By Davide Martino (@DavideMartinoDM)
‘Writing this book would not have been possible without Samsung, whose phone was of invaluable help.’ If acknowledgments were an honest reflection of the research process, a similar sentence would probably feature in most scholarly works of the last decade. Though pencil and paper, as well as our eyes and hands, are not usually acknowledged, the use of a smartphone or camera probably should be, for it alters our relationship to the sources.
Reliance on reproductions of originals in historical research is as old as photography itself; its many undeniable advantages include greater freedom and flexibility. Aby Warburg, for example, famously created entire collages of black/white photographs in his Mnemosyne Atlas. In the last eighteen months, however, the Covid-19 pandemic has forced many historians to rely solely on reproductions, replacing the originals altogether. Even when archives have been accessible, smartphones (or portable cameras) have become indispensable.
My own experience of this transition is mapped by the shift in policy at the Florence Archivio di Stato. When I first carried out research there, in 2015, personal photography of documents was forbidden: reproductions were to be executed solely by professionals. A year later, researchers were allowed to take their own photos—but only after receiving written permission. This year, since the archive’s reopening, personal photography is not just authorised but encouraged. Covid-secure protocols, indeed, include a cap on the number of times each scholar can visit the archive. To make the most of these precious visits, getting through as many archival documents as possible is essential, and photography allows us to do just that. Or does it?
Objects, their physicality, and the senses through which we interact with them have become prominent subjects of historical research in recent years. Whether a ‘material turn’ is underway or not, we have learnt to look differently at such things as archival documents, which are also objects, with their own complex history going beyond the letters, digits, or images recorded on them. The first problem of digital reproductions, then, is that they flatten these objects, reducing them to an artificial two-dimensionality. This is a trite observation, and repositories of digitised sources often make up for the shortcomings of 2D images with multiple photos from different angles, accompanied by information about size, weight, material, etc. Despite seeing meticulous researchers place a ruler next to the documents they photograph with their own phone, or camera, I suspect they represent a small, impressively well-organised minority.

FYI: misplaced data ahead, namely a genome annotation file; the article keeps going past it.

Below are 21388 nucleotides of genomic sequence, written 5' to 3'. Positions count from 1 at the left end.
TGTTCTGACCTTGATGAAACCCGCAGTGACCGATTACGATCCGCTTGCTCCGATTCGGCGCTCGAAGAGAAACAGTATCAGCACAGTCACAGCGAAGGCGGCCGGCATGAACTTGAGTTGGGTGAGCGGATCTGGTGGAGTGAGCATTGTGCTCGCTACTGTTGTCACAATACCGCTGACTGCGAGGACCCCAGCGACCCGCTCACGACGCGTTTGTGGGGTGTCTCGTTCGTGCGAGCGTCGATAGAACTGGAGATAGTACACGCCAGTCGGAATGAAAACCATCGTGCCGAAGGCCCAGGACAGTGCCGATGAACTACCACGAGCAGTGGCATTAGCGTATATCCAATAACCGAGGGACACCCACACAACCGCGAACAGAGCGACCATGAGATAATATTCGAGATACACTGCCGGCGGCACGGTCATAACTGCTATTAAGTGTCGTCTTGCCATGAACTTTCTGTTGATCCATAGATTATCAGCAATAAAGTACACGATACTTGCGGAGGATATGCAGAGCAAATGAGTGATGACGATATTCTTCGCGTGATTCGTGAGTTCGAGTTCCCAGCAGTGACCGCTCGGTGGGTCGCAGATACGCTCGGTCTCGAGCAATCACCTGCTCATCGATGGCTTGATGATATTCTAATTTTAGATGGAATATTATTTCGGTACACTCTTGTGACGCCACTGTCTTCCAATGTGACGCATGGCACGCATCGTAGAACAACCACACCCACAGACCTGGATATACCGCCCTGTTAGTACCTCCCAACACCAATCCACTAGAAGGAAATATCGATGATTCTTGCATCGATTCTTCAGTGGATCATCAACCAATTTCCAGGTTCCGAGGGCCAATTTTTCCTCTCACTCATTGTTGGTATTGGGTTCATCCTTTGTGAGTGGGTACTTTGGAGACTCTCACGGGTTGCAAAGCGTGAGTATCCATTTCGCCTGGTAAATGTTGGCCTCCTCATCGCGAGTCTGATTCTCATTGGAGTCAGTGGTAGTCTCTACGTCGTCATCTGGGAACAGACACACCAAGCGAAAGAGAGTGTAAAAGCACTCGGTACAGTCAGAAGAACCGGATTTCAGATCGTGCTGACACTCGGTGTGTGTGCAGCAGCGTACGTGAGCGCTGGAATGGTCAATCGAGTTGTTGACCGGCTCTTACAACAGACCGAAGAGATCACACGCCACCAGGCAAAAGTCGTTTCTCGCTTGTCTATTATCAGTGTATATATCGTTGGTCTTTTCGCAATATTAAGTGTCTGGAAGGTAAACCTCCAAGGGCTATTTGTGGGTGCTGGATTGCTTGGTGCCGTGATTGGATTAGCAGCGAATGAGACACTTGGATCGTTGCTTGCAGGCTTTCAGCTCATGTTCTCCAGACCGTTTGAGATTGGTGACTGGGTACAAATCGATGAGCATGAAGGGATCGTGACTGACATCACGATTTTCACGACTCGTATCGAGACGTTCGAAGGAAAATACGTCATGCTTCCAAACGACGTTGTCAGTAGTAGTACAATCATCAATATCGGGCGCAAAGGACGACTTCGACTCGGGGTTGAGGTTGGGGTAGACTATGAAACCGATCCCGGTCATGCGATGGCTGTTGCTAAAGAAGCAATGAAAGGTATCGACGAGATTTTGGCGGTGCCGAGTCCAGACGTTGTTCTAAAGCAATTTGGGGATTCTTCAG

However, taking rulers along is no solution for the second problem. Photos change our way of working with the sources, altering in turn our relationship to them. The opportunity cost of ‘snapping’ something is so low—it takes a few seconds and next to no efforts—that, as a rule, we photograph a lot more than we need. This is a good remedy for the risk of leaving out something important, and it can also yield pleasant surprises in the form of unexpected finds, but it increasingly shifts the real work till ‘later’. ‘Later’ is, as a rule, out of the archive, often physically and geographically removed from it, and the possibilities to follow up on a promising lead. Often long enough ‘later’ that our hands have forgotten what the paper, or parchment, felt like, and our brains might have mixed up one source with another. ‘Later’ is also, as a rule, in front of a screen, which allows for zooming but not for turning, (un)folding, or holding up to the light.
A good way to conceive of the difference between these two ways of working might be to think of fishing. Line fishing is a game of patience, rewarded now and then by a good catch, each an isolated event. Fishing trawlers, by contrast, dredge the waters over a large area, then lift their nets and sort through their catch. Whilst the latter is less sustainable from an environmental point of view, trawling through an archive with a smartphone in hand presents other challenges. Its advantages are numerous, and well-known to all who have carried out research recently—but they come at a cost. It might be a price worth paying, but we won’t know for sure until we have had a proper reflection and conversation about it. Being honest in acknowledging our reliance on such devices might be a good place to start.
All images were taken by Davide Martino.